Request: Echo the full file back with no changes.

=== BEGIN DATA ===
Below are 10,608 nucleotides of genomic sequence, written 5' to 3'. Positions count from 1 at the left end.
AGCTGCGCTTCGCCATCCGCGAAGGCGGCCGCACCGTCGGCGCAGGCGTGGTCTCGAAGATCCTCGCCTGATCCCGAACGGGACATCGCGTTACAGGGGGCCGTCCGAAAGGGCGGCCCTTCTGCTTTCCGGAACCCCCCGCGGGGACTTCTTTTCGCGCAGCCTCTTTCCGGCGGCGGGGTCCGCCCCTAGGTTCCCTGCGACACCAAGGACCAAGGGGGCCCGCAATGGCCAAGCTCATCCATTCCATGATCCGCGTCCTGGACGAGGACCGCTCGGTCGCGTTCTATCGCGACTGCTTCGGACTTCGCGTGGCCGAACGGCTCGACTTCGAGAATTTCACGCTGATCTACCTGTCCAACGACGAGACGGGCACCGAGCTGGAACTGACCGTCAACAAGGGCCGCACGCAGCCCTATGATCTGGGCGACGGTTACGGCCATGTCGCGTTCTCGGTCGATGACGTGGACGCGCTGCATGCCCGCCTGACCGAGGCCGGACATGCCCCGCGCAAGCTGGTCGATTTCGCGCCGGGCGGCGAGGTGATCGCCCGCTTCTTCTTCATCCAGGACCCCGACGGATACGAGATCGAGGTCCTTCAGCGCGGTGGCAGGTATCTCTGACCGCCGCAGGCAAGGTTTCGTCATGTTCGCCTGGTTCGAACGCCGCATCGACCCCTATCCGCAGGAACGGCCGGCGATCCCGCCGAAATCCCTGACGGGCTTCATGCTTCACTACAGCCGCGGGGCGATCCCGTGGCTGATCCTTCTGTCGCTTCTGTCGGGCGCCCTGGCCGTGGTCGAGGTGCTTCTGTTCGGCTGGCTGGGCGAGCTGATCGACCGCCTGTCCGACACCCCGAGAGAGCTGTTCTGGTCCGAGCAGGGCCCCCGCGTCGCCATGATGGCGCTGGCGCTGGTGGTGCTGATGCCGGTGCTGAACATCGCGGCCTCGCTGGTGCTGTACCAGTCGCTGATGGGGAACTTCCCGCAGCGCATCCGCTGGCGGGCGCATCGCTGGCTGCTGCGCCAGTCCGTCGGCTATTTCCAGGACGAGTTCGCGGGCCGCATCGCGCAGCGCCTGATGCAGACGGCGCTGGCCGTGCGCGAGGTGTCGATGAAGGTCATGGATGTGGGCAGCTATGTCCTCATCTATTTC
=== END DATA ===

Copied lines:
Below are 10,608 nucleotides of genomic sequence, written 5' to 3'. Positions count from 1 at the left end.
AGCTGCGCTTCGCCATCCGCGAAGGCGGCCGCACCGTCGGCGCAGGCGTGGTCTCGAAGATCCTCGCCTGATCCCGAACGGGACATCGCGTTACAGGGGGCCGTCCGAAAGGGCGGCCCTTCTGCTTTCCGGAACCCCCCGCGGGGACTTCTTTTCGCGCAGCCTCTTTCCGGCGGCGGGGTCCGCCCCTAGGTTCCCTGCGACACCAAGGACCAAGGGGGCCCGCAATGGCCAAGCTCATCCATTCCATGATCCGCGTCCTGGACGAGGACCGCTCGGTCGCGTTCTATCGCGACTGCTTCGGACTTCGCGTGGCCGAACGGCTCGACTTCGAGAATTTCACGCTGATCTACCTGTCCAACGACGAGACGGGCACCGAGCTGGAACTGACCGTCAACAAGGGCCGCACGCAGCCCTATGATCTGGGCGACGGTTACGGCCATGTCGCGTTCTCGGTCGATGACGTGGACGCGCTGCATGCCCGCCTGACCGAGGCCGGACATGCCCCGCGCAAGCTGGTCGATTTCGCGCCGGGCGGCGAGGTGATCGCCCGCTTCTTCTTCATCCAGGACCCCGACGGATACGAGATCGAGGTCCTTCAGCGCGGTGGCAGGTATCTCTGACCGCCGCAGGCAAGGTTTCGTCATGTTCGCCTGGTTCGAACGCCGCATCGACCCCTATCCGCAGGAACGGCCGGCGATCCCGCCGAAATCCCTGACGGGCTTCATGCTTCACTACAGCCGCGGGGCGATCCCGTGGCTGATCCTTCTGTCGCTTCTGTCGGGCGCCCTGGCCGTGGTCGAGGTGCTTCTGTTCGGCTGGCTGGGCGAGCTGATCGACCGCCTGTCCGACACCCCGAGAGAGCTGTTCTGGTCCGAGCAGGGCCCCCGCGTCGCCATGATGGCGCTGGCGCTGGTGGTGCTGATGCCGGTGCTGAACATCGCGGCCTCGCTGGTGCTGTACCAGTCGCTGATGGGGAACTTCCCGCAGCGCATCCGCTGGCGGGCGCATCGCTGGCTGCTGCGCCAGTCCGTCGGCTATTTCCAGGACGAGTTCGCGGGCCGCATCGCGCAGCGCCTGATGCAGACGGCGCTGGCCGTGCGCGAGGTGTCGATGAAGGTCATGGATGTGGGCAGCTATGTCCTCATCTATTTC